Green Collar Careers AC - DC
When people think of solar or wind power the image that comes to
mind is a solar panel or a windmill. Electricity generated by
those systems isn't quite ready to connect to your electrical panel
needing first to be converted to "commercial grade AC" power.
Conversion is done by an inverter, usually a drab gray little box that
few ever see or pay attention to.
Solar cells and most windmills
produce a Direct Current (DC) output, and usually at a voltage
different then needed. Some windmills may produce an Alternating
Current (AC) output but usually the wrong voltage and the frequency of
alternation is determined by the speed of the turbine blade.
understand a little more about the inverter and how it works, some
basics about electricity are all you need to know. In Module 201
we reviewed Volts, Amperes and Watts the units of electrical power
measurement. DC power is fairly straight forward, one wire is a
steady negative voltage, where the other wire is a positive voltage.
Connect something like a battery to a speaker and all you'll hear is
one click when its connected, and another click when its disconnected.
Alternating Current is different. Commercial AC oscillates at
60 Hertz (Hz) or 60 times a second. Connect a 60 Hz signal to a
speaker and it makes a low frequency sound equal to that of the "A"
string of a bass guitar. Shown on an oscilloscope commercial AC
oscillates almost identical in shape to the A-string in a waveform
known as a sine wave.
Now imagine you have two guitars with
perfectly tuned strings - pluck them both at exactly the same time and
the sine waves "resonate". Pluck them just off a little bit from
each other and they have a slight muting effect.
Commercial AC is
like those guitar strings in the shape of the electricity - add a
second source of electricity and the waves have to be synchronized.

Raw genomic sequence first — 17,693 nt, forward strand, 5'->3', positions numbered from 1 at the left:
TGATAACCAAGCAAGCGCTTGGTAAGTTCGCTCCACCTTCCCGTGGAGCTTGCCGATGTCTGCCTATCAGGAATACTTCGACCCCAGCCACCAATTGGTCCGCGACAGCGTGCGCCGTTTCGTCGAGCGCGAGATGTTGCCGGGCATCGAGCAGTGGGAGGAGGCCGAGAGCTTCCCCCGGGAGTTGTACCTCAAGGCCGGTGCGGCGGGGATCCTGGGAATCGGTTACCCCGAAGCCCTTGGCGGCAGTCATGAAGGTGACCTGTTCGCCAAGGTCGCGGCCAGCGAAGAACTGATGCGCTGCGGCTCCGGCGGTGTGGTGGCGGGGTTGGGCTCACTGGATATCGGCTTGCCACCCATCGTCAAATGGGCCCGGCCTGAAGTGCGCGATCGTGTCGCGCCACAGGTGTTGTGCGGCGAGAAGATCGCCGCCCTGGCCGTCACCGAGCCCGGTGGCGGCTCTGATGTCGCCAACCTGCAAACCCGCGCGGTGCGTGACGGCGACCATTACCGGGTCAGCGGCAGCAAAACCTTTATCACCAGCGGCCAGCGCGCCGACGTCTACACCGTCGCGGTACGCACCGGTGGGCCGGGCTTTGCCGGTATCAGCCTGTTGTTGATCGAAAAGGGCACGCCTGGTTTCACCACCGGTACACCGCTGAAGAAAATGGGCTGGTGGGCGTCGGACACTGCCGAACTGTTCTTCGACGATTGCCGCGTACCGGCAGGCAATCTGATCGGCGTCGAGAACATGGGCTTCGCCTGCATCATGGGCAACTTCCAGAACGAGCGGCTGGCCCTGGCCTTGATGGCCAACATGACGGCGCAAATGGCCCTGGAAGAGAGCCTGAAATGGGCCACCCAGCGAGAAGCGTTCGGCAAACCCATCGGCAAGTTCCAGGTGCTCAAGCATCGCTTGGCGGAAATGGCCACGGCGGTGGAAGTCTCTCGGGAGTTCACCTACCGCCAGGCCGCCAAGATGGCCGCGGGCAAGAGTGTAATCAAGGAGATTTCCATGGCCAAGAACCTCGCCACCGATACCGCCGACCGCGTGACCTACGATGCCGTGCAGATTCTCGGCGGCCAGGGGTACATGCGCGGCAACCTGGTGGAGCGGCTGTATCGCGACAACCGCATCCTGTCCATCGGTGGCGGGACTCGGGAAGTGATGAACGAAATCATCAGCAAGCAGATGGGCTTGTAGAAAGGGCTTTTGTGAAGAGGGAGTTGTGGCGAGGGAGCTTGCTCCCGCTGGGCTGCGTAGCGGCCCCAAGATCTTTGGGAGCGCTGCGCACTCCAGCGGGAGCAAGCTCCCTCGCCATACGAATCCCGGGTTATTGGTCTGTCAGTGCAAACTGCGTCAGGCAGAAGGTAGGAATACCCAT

Connecting your home to the power grid requires use of an inverter
system that the electrical company will first want to qualify,
otherwise its possible that a loss of synchronization could affect the
operation of your appliances - or even your neighbor's appliances.
The inverter will take "dirty power" and tidy it up into a proper
voltage and waveform that will synchronize to the commercial AC power.
It does this in the following order:
- Line monitors Commercial AC voltage frequency and compares that
with a built in clock.
- Converts AC power to DC - only for AC windmills.
- Creates a pulsed DC output with semiconductor switching
transistors. The frequency is synchronized to the commercial
AC when present, otherwise the clock sets the 60Hz timer.
- Pulsed power is fed into a transformer to convert the voltage to
the proper level.
- Steady DC voltage is maintained at the output of the transformer
using a large capacitor.
- A series of "stepped switching" transistors build a sine wave;
the shape is more like a series of 8 steps up and 8 steps down, but
that's good enough.
Inverter specifications requires only the basic electrical
- Input Voltage
- Input Amperage
- AC or DC Input
- Output Voltage (240VAC in America)
- Output Watt
- Cycles per Second (Hz)
- Grid compliant - usually requires a UL1741 rating and IEEE
1547 compliance to be acceptable to most utilities
And you thought this would be a hard lesson.